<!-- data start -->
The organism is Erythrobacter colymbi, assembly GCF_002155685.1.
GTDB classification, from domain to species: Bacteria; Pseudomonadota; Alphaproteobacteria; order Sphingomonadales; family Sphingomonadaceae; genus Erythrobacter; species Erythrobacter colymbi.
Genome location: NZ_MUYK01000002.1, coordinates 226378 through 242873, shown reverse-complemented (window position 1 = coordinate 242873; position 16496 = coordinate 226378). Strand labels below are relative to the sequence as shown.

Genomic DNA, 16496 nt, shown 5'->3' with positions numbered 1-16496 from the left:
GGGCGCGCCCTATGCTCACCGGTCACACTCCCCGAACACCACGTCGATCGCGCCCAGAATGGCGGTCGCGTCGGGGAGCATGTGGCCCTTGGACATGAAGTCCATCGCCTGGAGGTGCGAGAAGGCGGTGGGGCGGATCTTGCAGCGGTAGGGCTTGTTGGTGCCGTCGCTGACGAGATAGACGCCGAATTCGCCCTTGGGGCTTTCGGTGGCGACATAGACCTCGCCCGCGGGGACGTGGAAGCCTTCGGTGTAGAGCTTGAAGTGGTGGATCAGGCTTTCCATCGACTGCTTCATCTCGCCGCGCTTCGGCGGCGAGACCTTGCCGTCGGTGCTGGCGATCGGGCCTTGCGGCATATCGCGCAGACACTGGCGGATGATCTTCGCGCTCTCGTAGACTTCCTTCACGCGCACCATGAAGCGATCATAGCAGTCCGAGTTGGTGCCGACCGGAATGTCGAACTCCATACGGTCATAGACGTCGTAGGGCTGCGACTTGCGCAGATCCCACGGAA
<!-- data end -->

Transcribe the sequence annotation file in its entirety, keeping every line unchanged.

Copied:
The organism is Erythrobacter colymbi, assembly GCF_002155685.1.
GTDB classification, from domain to species: Bacteria; Pseudomonadota; Alphaproteobacteria; order Sphingomonadales; family Sphingomonadaceae; genus Erythrobacter; species Erythrobacter colymbi.
Genome location: NZ_MUYK01000002.1, coordinates 226378 through 242873, shown reverse-complemented (window position 1 = coordinate 242873; position 16496 = coordinate 226378). Strand labels below are relative to the sequence as shown.

Genomic DNA, 16496 nt, shown 5'->3' with positions numbered 1-16496 from the left:
GGGCGCGCCCTATGCTCACCGGTCACACTCCCCGAACACCACGTCGATCGCGCCCAGAATGGCGGTCGCGTCGGGGAGCATGTGGCCCTTGGACATGAAGTCCATCGCCTGGAGGTGCGAGAAGGCGGTGGGGCGGATCTTGCAGCGGTAGGGCTTGTTGGTGCCGTCGCTGACGAGATAGACGCCGAATTCGCCCTTGGGGCTTTCGGTGGCGACATAGACCTCGCCCGCGGGGACGTGGAAGCCTTCGGTGTAGAGCTTGAAGTGGTGGATCAGGCTTTCCATCGACTGCTTCATCTCGCCGCGCTTCGGCGGCGAGACCTTGCCGTCGGTGCTGGCGATCGGGCCTTGCGGCATATCGCGCAGACACTGGCGGATGATCTTCGCGCTCTCGTAGACTTCCTTCACGCGCACCATGAAGCGATCATAGCAGTCCGAGTTGGTGCCGACCGGAATGTCGAACTCCATACGGTCATAGACGTCGTAGGGCTGCGACTTGCGCAGATCCCACGGAA